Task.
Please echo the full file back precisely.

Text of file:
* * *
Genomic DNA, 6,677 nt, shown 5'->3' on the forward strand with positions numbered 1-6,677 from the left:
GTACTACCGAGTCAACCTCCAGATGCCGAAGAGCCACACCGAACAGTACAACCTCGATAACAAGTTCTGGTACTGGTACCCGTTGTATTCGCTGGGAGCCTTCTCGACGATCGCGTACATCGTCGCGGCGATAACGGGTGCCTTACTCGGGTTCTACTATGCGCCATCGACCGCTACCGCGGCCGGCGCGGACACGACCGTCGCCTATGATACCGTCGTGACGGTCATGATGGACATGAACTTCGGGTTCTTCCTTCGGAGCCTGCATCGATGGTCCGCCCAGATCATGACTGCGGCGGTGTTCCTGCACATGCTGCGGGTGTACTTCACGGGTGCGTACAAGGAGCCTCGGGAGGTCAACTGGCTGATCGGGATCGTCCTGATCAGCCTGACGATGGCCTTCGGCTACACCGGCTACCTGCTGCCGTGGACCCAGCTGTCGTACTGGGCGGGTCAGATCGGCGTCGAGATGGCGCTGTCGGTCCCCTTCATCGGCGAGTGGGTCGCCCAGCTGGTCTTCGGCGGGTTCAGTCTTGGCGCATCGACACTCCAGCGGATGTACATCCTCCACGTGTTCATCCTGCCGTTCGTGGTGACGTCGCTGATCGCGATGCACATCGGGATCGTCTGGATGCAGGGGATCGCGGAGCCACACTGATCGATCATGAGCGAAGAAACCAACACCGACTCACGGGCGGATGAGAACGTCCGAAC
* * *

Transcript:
Genomic DNA, 6,677 nt, shown 5'->3' on the forward strand with positions numbered 1-6,677 from the left:
GTACTACCGAGTCAACCTCCAGATGCCGAAGAGCCACACCGAACAGTACAACCTCGATAACAAGTTCTGGTACTGGTACCCGTTGTATTCGCTGGGAGCCTTCTCGACGATCGCGTACATCGTCGCGGCGATAACGGGTGCCTTACTCGGGTTCTACTATGCGCCATCGACCGCTACCGCGGCCGGCGCGGACACGACCGTCGCCTATGATACCGTCGTGACGGTCATGATGGACATGAACTTCGGGTTCTTCCTTCGGAGCCTGCATCGATGGTCCGCCCAGATCATGACTGCGGCGGTGTTCCTGCACATGCTGCGGGTGTACTTCACGGGTGCGTACAAGGAGCCTCGGGAGGTCAACTGGCTGATCGGGATCGTCCTGATCAGCCTGACGATGGCCTTCGGCTACACCGGCTACCTGCTGCCGTGGACCCAGCTGTCGTACTGGGCGGGTCAGATCGGCGTCGAGATGGCGCTGTCGGTCCCCTTCATCGGCGAGTGGGTCGCCCAGCTGGTCTTCGGCGGGTTCAGTCTTGGCGCATCGACACTCCAGCGGATGTACATCCTCCACGTGTTCATCCTGCCGTTCGTGGTGACGTCGCTGATCGCGATGCACATCGGGATCGTCTGGATGCAGGGGATCGCGGAGCCACACTGATCGATCATGAGCGAAGAAACCAACACCGACTCACGGGCGGATGAGAACGTCCGAAC